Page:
And that’s because our government’s systems for reporting data are broken. On our website, my colleague, Senior Policy Analyst Sean Moulton, explains how there are not only major quality issues with the spending data the government does collect (including errors, blanks, and essentially useless data), but they’re also failing to collect key data points that would provide necessary, useful, or sometimes even rudimentary insight. According to Sean, whole agencies and types of spending are missing from this data. “It is nearly impossible to adequately review whether emergency government spending — or any federal spending — accomplishes its intended goals,” he wrote.
Who pays the price?
When the government shirks oversight, we all face the consequences. Take, for example, the huge infrastructure bill the Biden administration passed last year. A lack of proper oversight over a project that expansive could easily result in funds being funneled unequally or ineffectively, leaving whole communities without the fixed roads or adequate broadband they really need. Inadequate data on climate change spending means we have no way of knowing if we are progressing toward a sustainable, livable future.
Federal spending oversight is a matter of equity. Grants and direct payments also pay for programs specifically designed to help low-income and underserved communities. These programs range from affordable housing to small business subsidies to social welfare programs. “The entire gamut is funded through federal dollars,” Dylan said. “So the problem is, if we aren’t tracking and monitoring what happens with those dollars, we just don’t know if these dollars are delivering the impact to the communities who need it most.”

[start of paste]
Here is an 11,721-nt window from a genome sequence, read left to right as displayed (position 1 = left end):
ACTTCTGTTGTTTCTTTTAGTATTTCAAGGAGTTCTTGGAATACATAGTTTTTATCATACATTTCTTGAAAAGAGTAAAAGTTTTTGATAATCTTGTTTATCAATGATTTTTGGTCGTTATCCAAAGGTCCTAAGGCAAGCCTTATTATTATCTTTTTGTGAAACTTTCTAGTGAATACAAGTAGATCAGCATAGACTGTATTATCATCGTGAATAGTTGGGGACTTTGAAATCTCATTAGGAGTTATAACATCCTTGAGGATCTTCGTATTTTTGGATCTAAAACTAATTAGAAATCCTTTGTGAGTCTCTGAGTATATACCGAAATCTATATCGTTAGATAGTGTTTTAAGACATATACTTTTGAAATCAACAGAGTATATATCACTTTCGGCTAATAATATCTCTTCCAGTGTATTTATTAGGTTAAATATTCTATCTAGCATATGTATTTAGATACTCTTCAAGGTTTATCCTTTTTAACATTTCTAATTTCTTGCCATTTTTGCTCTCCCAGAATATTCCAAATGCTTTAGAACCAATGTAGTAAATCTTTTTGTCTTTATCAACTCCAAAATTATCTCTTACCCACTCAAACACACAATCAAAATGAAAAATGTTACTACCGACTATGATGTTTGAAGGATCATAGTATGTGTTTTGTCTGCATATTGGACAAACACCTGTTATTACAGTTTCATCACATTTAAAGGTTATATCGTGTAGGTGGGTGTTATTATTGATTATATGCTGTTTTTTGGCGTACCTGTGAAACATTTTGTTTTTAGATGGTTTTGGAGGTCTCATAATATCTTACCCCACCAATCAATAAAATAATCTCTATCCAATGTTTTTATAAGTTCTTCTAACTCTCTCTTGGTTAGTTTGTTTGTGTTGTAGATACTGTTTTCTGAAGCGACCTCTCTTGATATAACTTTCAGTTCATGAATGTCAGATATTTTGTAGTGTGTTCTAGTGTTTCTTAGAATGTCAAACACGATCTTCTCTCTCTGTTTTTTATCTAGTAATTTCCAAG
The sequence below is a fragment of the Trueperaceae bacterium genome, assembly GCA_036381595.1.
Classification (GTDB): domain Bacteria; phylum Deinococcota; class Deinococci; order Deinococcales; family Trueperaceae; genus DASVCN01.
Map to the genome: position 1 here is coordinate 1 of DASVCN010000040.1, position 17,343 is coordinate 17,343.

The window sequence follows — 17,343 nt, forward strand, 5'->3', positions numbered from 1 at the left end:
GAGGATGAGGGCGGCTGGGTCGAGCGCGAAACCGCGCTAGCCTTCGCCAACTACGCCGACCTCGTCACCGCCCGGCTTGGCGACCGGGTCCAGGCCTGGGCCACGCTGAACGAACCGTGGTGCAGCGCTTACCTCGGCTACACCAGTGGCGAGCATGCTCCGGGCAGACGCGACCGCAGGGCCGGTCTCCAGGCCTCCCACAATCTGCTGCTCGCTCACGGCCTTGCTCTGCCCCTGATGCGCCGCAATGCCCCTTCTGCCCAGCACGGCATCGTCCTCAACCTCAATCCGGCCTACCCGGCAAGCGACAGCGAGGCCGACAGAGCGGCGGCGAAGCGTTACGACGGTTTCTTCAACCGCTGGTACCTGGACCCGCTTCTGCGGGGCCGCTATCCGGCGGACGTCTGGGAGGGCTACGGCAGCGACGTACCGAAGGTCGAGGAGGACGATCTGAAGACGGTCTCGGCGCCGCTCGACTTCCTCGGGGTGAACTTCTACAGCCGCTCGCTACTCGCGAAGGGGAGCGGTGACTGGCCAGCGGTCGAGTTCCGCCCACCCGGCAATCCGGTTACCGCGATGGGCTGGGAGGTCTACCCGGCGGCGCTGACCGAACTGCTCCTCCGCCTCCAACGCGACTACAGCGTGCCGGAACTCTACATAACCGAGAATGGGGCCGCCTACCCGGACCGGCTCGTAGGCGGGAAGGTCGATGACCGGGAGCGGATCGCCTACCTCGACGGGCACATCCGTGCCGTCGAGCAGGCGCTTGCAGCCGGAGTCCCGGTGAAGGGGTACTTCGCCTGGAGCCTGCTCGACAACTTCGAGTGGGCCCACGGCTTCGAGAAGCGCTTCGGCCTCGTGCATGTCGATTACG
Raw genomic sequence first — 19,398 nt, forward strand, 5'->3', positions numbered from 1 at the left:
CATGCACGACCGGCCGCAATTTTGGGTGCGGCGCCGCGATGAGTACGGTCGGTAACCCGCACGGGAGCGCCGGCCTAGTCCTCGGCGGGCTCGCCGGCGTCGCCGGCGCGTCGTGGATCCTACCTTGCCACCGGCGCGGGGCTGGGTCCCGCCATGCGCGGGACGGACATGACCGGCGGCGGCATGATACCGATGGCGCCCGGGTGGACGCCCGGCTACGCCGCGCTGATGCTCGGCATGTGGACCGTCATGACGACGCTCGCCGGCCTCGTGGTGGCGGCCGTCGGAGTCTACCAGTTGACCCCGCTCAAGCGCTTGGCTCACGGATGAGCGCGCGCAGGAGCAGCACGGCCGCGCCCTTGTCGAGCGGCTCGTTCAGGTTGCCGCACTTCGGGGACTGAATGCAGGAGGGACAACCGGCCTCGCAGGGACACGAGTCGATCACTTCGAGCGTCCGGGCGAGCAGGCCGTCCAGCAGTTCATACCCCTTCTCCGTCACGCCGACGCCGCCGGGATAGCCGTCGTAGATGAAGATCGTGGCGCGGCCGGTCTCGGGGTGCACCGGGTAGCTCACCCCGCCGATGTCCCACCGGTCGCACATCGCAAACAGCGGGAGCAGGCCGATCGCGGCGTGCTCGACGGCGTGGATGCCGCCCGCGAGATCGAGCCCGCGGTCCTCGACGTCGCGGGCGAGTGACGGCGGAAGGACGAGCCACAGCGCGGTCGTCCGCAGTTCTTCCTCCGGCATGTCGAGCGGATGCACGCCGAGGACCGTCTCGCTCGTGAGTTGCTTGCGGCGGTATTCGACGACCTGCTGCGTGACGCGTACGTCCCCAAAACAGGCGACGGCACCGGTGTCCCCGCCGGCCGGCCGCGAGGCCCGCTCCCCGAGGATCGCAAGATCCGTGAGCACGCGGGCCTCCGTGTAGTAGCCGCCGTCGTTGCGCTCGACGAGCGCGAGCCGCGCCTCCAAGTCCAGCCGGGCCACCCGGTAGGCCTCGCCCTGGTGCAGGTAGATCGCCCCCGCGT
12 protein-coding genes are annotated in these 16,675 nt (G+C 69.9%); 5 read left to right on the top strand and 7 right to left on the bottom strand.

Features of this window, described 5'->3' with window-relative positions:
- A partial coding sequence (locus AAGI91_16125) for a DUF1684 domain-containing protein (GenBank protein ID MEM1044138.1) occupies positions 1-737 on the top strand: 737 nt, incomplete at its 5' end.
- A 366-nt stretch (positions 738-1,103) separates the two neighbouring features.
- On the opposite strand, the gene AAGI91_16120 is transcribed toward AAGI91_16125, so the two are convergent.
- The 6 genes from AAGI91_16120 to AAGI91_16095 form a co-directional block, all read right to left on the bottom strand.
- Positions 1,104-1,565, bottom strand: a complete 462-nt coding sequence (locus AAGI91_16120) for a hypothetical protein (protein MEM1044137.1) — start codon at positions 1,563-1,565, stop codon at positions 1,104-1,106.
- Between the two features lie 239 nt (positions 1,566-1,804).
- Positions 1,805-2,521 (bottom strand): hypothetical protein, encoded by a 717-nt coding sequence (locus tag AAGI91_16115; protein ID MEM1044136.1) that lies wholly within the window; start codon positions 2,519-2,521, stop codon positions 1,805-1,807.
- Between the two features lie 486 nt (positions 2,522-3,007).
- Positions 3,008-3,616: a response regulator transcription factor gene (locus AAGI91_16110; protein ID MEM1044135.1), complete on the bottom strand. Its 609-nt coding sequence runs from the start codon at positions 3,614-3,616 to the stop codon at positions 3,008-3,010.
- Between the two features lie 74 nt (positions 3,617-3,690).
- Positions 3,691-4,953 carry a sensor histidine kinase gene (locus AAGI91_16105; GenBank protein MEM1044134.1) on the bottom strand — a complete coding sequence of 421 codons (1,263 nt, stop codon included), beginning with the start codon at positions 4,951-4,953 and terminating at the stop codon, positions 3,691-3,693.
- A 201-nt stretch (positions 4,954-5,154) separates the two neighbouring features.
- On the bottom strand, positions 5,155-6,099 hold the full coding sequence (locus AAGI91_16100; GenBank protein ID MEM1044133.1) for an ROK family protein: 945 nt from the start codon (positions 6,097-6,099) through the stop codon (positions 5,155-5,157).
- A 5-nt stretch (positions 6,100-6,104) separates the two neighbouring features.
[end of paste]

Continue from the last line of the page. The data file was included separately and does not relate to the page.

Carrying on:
A case study
To illustrate, here’s a troubling example that you may have heard about last year. In Mississippi, funds designated for welfare recipients were given instead to retired NFL quarterback (and multi-millionaire) Brett Favre, who used the funds to build a new volleyball stadium at the University of Southern Mississippi, where his daughter was a volleyball player at the time. But the more than $1 million given to Favre was only a small part of the scandal: The Mississippi state auditor found that $94 million in federal welfare grant funds had potentially been squandered.
There are countless other instances where a lack of proper spending oversight left people in need in the lurch. And it’s the taxpayers who are bankrolling these unethical swindles.
With great (fiscal) power comes great responsibility.
Spending money is just half the process. Tracking where that spending is actually going should be fundamental. Without proper oversight, the government could throw good money after bad, and we’d have no way of knowing.
“There’s always going to be issues, because the government is dealing with a lot of money,” Dylan reasoned. “It’s not always going to go smoothly. But if we don’t even know where the pain points are, it’s impossible to fix them.”
The federal reporting system needs a real overhaul to be truly effective. This task can be broken down into three steps: fixing current reporting, filling reporting gaps, and tracking new data points. To get into the nitty gritty details, check out a blueprint we released a few years ago on fixing federal reporting.